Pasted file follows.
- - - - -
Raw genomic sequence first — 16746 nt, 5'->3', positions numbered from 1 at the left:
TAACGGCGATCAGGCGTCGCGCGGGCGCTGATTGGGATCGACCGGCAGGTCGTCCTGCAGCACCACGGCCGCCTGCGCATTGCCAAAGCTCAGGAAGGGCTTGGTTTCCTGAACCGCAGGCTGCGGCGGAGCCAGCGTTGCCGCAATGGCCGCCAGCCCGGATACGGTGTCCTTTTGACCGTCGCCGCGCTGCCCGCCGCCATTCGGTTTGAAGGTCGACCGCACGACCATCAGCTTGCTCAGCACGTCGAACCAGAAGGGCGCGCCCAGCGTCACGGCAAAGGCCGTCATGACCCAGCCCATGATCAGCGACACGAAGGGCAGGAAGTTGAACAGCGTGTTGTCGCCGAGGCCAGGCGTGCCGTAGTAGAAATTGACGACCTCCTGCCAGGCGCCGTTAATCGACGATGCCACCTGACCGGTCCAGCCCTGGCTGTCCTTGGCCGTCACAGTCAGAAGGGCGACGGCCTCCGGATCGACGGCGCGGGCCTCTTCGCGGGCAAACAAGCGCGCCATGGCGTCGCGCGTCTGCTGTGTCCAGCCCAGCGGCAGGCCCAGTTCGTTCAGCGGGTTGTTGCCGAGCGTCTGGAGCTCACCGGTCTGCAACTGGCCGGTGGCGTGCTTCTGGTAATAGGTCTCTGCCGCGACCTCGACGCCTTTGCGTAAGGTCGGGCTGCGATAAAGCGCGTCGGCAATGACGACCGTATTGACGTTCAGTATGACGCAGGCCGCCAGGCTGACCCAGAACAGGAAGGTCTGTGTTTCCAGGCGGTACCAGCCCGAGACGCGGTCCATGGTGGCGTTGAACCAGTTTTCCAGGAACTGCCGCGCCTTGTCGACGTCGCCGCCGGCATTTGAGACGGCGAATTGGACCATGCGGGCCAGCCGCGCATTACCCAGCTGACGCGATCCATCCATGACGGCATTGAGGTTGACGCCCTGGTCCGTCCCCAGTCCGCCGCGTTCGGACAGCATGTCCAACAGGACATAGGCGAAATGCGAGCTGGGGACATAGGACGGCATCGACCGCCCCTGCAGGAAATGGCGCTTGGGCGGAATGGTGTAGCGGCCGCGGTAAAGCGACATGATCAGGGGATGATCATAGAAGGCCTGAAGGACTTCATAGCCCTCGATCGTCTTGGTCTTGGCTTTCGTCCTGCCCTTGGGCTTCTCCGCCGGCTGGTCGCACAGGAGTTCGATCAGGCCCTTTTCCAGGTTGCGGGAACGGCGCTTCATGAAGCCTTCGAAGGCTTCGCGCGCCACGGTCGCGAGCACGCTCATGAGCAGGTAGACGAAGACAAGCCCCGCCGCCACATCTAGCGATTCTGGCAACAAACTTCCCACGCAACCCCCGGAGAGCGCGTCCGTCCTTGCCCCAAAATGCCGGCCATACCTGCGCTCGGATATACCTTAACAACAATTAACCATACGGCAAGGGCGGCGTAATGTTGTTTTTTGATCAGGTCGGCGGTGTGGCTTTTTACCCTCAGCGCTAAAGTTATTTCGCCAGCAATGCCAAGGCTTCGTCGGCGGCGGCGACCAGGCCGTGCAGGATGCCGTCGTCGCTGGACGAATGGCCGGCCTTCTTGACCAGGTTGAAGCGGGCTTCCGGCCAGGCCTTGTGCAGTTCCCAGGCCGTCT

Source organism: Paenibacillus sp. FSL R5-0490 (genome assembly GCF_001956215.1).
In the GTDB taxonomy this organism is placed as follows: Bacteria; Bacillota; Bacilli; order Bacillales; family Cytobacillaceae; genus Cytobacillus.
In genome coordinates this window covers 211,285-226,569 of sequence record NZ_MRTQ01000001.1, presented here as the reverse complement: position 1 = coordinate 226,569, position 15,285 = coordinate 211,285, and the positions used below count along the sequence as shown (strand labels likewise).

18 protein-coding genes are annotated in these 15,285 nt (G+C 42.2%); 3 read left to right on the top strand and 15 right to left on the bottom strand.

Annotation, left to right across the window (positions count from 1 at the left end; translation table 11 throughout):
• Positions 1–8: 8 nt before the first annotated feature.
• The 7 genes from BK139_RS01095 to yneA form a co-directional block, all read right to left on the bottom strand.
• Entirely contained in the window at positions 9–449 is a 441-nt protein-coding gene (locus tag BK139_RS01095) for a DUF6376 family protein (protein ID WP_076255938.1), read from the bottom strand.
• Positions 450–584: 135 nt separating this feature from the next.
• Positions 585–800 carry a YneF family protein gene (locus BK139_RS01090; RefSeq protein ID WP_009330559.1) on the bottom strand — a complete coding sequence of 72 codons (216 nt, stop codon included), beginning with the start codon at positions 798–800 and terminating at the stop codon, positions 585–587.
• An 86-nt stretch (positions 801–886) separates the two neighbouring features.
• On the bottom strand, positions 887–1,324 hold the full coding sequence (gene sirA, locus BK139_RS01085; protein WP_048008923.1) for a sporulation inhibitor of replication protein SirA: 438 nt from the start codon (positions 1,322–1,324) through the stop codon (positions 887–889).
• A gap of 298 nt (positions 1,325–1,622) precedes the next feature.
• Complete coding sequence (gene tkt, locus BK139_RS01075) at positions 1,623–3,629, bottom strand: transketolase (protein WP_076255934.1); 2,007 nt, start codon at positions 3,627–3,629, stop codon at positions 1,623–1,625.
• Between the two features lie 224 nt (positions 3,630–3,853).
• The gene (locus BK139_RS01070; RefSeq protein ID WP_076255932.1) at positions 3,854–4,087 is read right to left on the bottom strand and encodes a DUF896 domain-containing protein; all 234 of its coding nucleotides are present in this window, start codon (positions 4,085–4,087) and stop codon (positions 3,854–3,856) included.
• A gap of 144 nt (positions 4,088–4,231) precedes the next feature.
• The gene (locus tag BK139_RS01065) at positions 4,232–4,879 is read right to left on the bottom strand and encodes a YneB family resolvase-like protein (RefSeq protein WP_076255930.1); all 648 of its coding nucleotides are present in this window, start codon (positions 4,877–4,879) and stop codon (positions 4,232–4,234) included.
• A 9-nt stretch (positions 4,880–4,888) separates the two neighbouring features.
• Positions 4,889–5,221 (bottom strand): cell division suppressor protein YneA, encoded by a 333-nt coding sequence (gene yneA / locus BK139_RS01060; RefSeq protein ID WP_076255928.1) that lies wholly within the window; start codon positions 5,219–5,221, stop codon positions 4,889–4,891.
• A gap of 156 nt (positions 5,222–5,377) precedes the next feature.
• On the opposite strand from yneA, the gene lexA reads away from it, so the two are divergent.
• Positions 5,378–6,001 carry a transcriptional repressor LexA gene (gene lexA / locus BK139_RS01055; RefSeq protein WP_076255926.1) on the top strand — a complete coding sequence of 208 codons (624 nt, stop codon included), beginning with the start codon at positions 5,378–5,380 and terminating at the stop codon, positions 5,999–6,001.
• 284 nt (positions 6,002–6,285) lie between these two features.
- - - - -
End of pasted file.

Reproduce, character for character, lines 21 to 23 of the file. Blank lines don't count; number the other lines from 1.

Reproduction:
• A 9-nt stretch (positions 4,880–4,888) separates the two neighbouring features.
• Positions 4,889–5,221 (bottom strand): cell division suppressor protein YneA, encoded by a 333-nt coding sequence (gene yneA / locus BK139_RS01060; RefSeq protein ID WP_076255928.1) that lies wholly within the window; start codon positions 5,219–5,221, stop codon positions 4,889–4,891.
• A gap of 156 nt (positions 5,222–5,377) precedes the next feature.